Long-term Perspective: “Seven-year 5 and 7 Plan”
European policymakers must take a long-term perspective and focus on both debt reduction and returning the debtor countries to growth as there are no easy fixes for the current crisis. There is hope, however.
In a hypothetical example, if a “Trichet Plan” country with an initial 140 percent debt to GDP ratio can grow by 5 percent per annum (in nominal terms) over a seven years, while, at the same time, reducing its net debt stock by 7 percent every year, the Debt/GDP ratio would decline to 60 percent of GDP.
We think that the EU has a range of good options for structuring enhanced replacement bonds, which would have an implicit seniority, contingent guarantees, value recovery mechanisms and debt swap provisions. This structure would be a much more efficient, less costly and more politically acceptable and sustainable use of EFSF and IMF funds than what we have seen so far.
The special EFSF programs could be redirected to make contingent financing available to sovereigns in the form of stand-by letters of credit for partial guarantees on the issue of replacement bonds. These enhancements could take many forms, such as guarantees on all or portions of principal due at maturity or according to an amortization schedule, or guarantees on portions of coupon interest.
By first focusing on bolstering European bank balance sheets and dealing with their sovereign exposure to the periphery, the fear of systemic contagion of a European sovereign restructuring would be greatly reduced. Furthermore, a bold and comprehensive “Trichet Plan” seems to be the only way to break the vicious feedback loop Europe finds itself in.
Our proposal, unlike other European debt proposals, is predicated on the notion that the borrowers and lenders and not outside parties should take the losses, set terms of the restructuring, and design the instruments in a menu of options which best fits their needs. The consenting adults who created Europe’s crisis are the ones who should resolve it – albeit with assistance from EU regulators and officials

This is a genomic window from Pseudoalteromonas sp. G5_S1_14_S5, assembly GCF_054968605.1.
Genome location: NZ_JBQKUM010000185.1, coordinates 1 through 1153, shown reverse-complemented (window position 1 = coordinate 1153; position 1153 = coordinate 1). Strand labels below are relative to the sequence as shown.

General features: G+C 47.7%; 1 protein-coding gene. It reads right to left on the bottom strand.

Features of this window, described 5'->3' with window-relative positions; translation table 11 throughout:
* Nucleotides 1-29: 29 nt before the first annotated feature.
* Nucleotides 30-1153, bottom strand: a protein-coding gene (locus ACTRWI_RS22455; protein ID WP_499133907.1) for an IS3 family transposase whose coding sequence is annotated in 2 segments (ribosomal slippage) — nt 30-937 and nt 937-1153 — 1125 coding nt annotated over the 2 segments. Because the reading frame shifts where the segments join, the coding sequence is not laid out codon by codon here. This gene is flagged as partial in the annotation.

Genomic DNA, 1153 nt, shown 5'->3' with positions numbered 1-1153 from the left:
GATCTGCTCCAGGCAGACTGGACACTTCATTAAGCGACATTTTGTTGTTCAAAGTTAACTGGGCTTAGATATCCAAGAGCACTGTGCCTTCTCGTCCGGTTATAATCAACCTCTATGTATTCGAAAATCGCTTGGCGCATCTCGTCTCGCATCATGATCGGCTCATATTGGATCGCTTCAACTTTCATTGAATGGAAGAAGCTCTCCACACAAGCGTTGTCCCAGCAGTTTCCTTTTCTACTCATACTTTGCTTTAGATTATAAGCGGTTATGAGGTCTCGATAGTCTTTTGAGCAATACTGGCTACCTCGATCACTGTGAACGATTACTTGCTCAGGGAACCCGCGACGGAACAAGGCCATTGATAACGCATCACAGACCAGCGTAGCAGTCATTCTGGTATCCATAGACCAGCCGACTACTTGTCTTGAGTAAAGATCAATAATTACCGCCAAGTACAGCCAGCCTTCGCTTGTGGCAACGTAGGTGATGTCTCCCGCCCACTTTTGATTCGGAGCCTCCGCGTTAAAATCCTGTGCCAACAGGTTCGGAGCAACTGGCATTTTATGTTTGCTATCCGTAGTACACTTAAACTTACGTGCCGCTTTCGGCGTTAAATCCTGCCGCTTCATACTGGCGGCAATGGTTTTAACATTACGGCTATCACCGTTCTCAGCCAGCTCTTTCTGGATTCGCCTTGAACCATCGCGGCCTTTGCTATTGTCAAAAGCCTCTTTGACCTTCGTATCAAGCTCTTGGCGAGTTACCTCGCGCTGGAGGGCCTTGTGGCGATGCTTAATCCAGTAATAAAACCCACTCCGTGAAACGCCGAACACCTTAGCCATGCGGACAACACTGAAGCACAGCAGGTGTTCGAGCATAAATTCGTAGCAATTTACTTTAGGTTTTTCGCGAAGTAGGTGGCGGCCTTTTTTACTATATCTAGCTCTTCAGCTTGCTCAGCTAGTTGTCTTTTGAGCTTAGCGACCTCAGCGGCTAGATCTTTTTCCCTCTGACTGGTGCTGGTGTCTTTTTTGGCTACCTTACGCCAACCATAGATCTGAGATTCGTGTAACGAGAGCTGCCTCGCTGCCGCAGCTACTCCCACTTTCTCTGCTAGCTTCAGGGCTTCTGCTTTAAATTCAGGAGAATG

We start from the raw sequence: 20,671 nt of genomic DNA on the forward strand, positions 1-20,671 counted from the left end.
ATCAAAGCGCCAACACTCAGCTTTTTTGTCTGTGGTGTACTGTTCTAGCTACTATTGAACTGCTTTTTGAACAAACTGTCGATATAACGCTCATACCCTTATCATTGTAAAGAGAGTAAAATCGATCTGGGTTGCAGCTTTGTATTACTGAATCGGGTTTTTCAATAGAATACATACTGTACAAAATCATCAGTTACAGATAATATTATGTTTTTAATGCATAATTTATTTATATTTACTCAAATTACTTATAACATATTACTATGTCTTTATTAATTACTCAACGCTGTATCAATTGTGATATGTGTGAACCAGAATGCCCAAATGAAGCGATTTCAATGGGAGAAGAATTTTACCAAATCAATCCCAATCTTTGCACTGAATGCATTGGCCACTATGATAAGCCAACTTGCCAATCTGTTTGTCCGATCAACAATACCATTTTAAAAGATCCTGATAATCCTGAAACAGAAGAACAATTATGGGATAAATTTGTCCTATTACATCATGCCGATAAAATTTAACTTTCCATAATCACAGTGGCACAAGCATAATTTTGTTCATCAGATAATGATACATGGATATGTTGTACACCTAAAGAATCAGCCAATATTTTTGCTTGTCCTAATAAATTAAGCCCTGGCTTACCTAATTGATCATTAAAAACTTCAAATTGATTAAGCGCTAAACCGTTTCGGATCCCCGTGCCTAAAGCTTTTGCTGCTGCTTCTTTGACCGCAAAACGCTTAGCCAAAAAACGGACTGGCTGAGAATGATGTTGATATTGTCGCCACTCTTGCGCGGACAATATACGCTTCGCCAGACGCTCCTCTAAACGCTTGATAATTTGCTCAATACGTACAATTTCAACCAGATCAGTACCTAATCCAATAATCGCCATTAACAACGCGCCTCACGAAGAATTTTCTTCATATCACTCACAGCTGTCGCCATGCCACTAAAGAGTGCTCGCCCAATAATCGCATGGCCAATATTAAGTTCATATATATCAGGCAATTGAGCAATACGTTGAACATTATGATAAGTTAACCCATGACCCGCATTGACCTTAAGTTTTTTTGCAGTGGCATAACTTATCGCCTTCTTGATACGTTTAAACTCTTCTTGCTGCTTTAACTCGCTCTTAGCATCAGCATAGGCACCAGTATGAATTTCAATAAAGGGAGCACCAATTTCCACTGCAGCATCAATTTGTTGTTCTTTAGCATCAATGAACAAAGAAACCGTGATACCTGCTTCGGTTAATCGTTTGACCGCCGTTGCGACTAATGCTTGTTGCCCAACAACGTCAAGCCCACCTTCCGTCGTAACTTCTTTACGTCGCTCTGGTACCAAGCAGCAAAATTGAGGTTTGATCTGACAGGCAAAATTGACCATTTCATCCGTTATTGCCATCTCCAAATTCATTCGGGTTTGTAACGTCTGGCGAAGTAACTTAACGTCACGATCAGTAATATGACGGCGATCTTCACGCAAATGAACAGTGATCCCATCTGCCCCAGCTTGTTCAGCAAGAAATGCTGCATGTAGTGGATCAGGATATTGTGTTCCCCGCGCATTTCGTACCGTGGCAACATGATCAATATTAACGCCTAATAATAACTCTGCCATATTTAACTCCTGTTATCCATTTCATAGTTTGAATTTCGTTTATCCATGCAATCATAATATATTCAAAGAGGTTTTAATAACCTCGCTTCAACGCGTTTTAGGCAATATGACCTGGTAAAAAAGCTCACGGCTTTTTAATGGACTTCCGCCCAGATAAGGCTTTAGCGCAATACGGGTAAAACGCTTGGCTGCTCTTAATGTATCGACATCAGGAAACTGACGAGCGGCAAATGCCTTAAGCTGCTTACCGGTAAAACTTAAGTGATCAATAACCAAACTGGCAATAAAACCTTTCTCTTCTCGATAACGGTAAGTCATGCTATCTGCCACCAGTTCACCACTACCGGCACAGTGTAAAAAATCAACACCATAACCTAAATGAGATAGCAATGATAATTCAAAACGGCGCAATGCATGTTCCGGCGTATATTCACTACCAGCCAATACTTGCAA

There is much at stake, not just for Europe, but the rest of the highly-indebted West. Forbearance by piling debt upon debt to deal with what is ultimately an insolvency issue is no longer an option in the Eurozone and further stumbles could increase global systemic risk. Policymakers should not entirely discount the risk that the crisis in the periphery could spread to the core of Europe and even skip across continents and oceans.
The authors wish to thank Barry Eichengreen for his valuable comments on this article.
* Gary Evans is an independent trader and economist. At Bank of America, he worked on several Brady Plan sovereign restructurings, including Mexico, Brazil, Argentina, Uruguay, and Poland. He was Poland’s financial advisor during their Brady Plan and headed several emerging market bond trading desks. He began his career at the World Bank in the mid-1980’s. gevans33-at-msn.com
* Peter Allen is an economist living in Northern California. He is a specialist in sovereign debt restructuring. As Vice President of Bank of America, he worked on the Brady Plan restructurings for Uruguay, Ecuador, Brazil, and Argentina. He later served as a special advisor to the Governments of Poland, Panama and Vietnam. Most recently he advised bondholders in the sovereign restructurings by Russia and Argentina. peterallen -at- vom.com